Russia’s President Vladimir Putin said any energy infrastructure in the world is at risk after the explosions on the Nord Stream gas pipelines.
The attacks were an act of terror that set “the most dangerous precedent,” the Russian president told a Moscow energy forum on Wednesday. “It shows that any critically important object of transport, energy or utilities infrastructure is under threat” irrespective of where it is located or by whom it is managed, he said.
Putin blamed the sabotage on the US, Ukraine, and Poland, calling them “beneficiaries” of the blasts that caused major gas leaks in the Baltic Sea. The US and its allies have rejected those allegations and suggest Russia may have been behind the underwater blasts.
The attacks on two strings of Nord Stream and one string of Nord Stream 2 at the end of September have raised concerns over the future of Europe’s gas supplies. Other critical infrastructure in the region has also suffered damage in recent weeks.
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Earlier this month, an act of sabotage halted train services across northern Germany and the government has said it can’t rule out foreign involvement. A pipeline that carries Russian oil through Poland was found to be leaking on Tuesday. Investigations continue, and Poland’s top official in charge of strategic energy infrastructure said he assumed it was an accident.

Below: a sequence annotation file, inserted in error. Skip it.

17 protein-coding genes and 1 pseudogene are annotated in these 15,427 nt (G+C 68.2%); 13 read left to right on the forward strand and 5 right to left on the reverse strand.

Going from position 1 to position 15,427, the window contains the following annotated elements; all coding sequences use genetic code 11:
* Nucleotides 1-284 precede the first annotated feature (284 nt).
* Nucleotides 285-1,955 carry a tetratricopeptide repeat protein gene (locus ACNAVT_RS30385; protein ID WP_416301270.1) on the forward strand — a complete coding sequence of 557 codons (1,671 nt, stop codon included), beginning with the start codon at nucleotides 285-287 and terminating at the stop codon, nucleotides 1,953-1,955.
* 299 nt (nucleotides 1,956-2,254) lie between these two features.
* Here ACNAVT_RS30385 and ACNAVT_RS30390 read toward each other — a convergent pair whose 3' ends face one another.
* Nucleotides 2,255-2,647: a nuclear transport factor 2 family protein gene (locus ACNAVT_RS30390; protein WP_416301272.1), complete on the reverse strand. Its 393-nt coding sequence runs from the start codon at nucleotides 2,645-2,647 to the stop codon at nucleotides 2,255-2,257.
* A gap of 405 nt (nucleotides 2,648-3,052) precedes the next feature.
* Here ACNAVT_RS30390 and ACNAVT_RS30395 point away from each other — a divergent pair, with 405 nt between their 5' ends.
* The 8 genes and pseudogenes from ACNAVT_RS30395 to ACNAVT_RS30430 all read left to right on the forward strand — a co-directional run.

Deliveries of Russian gas to Europe have slumped following a deterioration of relations between over the invasion of Ukraine. Some shipments to the bloc continue via pipelines through Ukraine and Turkey.
Russia is ready to supply gas to Europe via the second string of Nord Stream 2, Putin said. Any start of flows through the pipeline would require approval from the European Union and remains unlikely as tensions between the Kremlin and the West deepen.
Russia could also redirect the gas volumes previously shipped via the Nord Stream link toward the Black Sea, creating a major gas hub in Turkey, Putin said. This could be possible if Turkey approves the idea, he said.
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